In the wake of a stronger-than-expected U.S. February employment report, investors will be keeping an eye out for more proof of economic strength next week.

Given higher federal taxes and gasoline prices, as well as the ongoing political antics in Washington, many believe U.S. retail sales figures will be key in gauging whether consumption is cracking.

Monetary-policy meetings in Norway and Switzerland are not likely to result in any policy changes, while euro-zone employment and industrial-production data probably will present a soft tone.

In the U.K., the first official output data for 2013 look set to paint a poor picture by showing little change in industrial production or the trade deficit.

In Japan, economic data will presumably continue to take a back seat. The government’s quarterly Business Outlook Survey (released on Tuesday) is running along similar lines as the Bank of Japan’s more closely watched Tankan (due April 1). It would be a surprise if the first-quarter numbers were to fail turning positive. Finally, consumer confidence (Tuesday) likely rose further in February, according to Julian Jessop, chief economist for London-based Capital Economics.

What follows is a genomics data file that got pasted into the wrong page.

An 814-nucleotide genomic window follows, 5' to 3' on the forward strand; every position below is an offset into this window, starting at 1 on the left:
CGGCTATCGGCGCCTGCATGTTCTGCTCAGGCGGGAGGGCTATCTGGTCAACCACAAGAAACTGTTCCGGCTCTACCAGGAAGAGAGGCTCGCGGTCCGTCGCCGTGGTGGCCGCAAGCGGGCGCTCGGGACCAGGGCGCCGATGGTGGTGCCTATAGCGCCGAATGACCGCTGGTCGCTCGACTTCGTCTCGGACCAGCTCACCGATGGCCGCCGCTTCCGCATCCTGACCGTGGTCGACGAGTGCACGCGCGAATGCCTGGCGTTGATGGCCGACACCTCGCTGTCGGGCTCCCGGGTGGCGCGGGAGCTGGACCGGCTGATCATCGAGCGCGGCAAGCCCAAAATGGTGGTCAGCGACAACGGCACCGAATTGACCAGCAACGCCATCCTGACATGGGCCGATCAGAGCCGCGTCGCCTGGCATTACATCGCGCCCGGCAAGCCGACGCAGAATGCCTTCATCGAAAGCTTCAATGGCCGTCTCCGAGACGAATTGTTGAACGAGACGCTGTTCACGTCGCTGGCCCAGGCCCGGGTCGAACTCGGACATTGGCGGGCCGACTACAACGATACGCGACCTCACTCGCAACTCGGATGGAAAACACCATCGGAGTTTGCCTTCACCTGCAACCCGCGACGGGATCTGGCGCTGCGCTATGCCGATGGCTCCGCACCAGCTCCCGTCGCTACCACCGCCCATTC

Elsewhere, there are policy-rate meetings scheduled next week in New Zealand (Wednesday), as well as Korea and the Philippines (both Thursday). Economists expect all three central banks to stay in wait-and-see mode. On the data front, India will release its wholesale price data for February (Thursday).

Below are entries on the economic calendar March 11-15. All listed times are EDT.


No significant releases or events in the U.S.


Euro zone -- European Central Bank Vice President Vitor Constancio speaks on "The New Pan European Regulatory Architecture” in London.

Spain -- Budget, year-to-date.

Germany -- January trade balance.

France -- January industrial production.

Italy -- Fourth-quarter gross domestic product, final reading.

Cyprus -- 4Q GDP, final reading.

Greece -- 4Q GDP, final reading.

Portugal -- 4Q GDP, final reading.

Japan -- February corporate-goods price index.

Japan -- January index of tertiary industry activity.


7:30 a.m. -- The National Federation of Independent Business small business optimism index for February.